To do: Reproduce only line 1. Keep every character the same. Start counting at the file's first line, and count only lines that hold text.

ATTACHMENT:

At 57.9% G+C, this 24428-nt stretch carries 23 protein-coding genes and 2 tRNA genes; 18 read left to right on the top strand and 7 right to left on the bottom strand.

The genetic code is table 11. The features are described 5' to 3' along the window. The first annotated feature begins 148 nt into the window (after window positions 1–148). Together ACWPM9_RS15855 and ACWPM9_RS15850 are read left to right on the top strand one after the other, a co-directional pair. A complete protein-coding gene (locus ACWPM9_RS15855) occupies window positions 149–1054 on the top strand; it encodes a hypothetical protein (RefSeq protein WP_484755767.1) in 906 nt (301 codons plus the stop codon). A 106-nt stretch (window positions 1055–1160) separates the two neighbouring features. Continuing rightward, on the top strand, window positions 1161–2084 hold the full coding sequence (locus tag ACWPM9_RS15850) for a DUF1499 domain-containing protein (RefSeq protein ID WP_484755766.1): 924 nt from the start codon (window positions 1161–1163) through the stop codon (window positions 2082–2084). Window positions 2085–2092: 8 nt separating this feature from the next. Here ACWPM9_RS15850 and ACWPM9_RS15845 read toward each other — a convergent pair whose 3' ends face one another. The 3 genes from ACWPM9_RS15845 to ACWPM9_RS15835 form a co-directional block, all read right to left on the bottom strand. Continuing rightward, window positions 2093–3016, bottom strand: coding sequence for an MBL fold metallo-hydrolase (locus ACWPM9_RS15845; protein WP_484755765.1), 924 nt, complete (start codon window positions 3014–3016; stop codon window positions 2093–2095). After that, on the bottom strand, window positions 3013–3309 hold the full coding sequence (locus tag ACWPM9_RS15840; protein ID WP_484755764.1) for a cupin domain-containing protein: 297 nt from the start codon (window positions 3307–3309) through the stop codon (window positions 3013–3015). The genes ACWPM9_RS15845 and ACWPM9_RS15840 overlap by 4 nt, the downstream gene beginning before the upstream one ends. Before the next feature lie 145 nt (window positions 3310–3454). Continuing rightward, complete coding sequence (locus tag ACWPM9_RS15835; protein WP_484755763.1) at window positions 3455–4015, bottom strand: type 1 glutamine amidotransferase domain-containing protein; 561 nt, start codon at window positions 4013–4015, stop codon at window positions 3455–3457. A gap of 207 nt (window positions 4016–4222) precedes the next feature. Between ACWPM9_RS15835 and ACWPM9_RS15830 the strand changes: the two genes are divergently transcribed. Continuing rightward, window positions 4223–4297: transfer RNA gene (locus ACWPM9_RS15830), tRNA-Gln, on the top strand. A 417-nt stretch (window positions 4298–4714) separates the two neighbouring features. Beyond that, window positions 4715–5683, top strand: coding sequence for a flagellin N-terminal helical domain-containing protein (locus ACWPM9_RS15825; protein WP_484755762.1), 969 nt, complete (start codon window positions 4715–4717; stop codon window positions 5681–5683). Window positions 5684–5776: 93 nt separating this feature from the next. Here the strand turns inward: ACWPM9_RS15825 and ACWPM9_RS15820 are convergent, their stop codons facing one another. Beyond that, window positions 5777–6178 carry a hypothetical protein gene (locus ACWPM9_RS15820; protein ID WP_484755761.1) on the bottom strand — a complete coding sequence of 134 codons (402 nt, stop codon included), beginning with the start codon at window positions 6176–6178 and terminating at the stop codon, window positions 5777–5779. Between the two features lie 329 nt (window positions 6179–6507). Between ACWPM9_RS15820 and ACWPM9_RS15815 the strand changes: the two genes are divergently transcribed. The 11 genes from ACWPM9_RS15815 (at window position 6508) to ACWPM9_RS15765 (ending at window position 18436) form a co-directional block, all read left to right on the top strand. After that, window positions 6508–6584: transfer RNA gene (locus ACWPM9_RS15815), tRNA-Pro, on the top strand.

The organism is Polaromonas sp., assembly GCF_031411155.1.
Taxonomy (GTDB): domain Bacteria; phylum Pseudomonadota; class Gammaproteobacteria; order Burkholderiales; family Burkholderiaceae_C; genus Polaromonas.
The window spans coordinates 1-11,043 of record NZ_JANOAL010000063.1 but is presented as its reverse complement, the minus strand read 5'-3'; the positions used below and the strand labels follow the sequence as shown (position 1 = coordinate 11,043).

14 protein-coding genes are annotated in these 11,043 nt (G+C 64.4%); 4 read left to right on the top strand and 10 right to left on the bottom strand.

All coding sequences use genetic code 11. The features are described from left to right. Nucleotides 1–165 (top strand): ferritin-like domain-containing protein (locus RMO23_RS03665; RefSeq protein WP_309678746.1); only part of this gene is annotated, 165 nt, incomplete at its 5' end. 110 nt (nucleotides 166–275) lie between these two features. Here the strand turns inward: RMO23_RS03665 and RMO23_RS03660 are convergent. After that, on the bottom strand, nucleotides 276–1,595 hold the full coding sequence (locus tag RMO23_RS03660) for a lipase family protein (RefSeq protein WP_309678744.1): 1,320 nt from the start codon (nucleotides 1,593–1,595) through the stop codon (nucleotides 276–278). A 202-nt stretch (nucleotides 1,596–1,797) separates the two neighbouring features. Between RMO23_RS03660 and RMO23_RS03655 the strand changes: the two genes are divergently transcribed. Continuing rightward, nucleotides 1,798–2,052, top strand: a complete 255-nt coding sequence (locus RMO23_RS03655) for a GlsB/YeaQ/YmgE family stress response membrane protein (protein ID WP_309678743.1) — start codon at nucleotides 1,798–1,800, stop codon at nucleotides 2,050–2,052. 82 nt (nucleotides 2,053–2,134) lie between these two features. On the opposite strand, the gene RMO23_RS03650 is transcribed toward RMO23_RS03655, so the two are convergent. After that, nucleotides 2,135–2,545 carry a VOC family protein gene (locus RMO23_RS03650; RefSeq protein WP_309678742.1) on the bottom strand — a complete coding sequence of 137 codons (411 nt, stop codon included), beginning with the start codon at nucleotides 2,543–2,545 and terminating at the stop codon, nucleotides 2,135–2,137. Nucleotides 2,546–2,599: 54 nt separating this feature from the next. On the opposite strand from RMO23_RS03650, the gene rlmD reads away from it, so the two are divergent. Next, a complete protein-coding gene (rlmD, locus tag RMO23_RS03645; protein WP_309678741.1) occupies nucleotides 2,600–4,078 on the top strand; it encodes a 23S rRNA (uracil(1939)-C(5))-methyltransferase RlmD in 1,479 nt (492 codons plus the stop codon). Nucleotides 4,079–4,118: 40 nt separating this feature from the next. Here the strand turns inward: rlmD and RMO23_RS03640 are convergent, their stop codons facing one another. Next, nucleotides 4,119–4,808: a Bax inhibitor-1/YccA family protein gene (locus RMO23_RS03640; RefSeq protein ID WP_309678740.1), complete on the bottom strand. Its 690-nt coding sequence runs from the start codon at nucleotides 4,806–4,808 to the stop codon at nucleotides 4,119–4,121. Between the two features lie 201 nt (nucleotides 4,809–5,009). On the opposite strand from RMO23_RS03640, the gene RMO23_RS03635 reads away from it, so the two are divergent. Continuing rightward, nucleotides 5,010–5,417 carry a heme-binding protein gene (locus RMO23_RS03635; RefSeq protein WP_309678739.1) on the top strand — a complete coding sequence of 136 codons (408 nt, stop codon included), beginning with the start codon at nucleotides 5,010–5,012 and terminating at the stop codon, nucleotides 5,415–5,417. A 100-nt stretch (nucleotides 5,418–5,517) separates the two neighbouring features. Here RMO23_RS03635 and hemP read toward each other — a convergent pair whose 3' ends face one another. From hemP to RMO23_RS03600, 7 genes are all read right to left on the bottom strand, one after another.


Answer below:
At 57.9% G+C, this 24428-nt stretch carries 23 protein-coding genes and 2 tRNA genes; 18 read left to right on the top strand and 7 right to left on the bottom strand.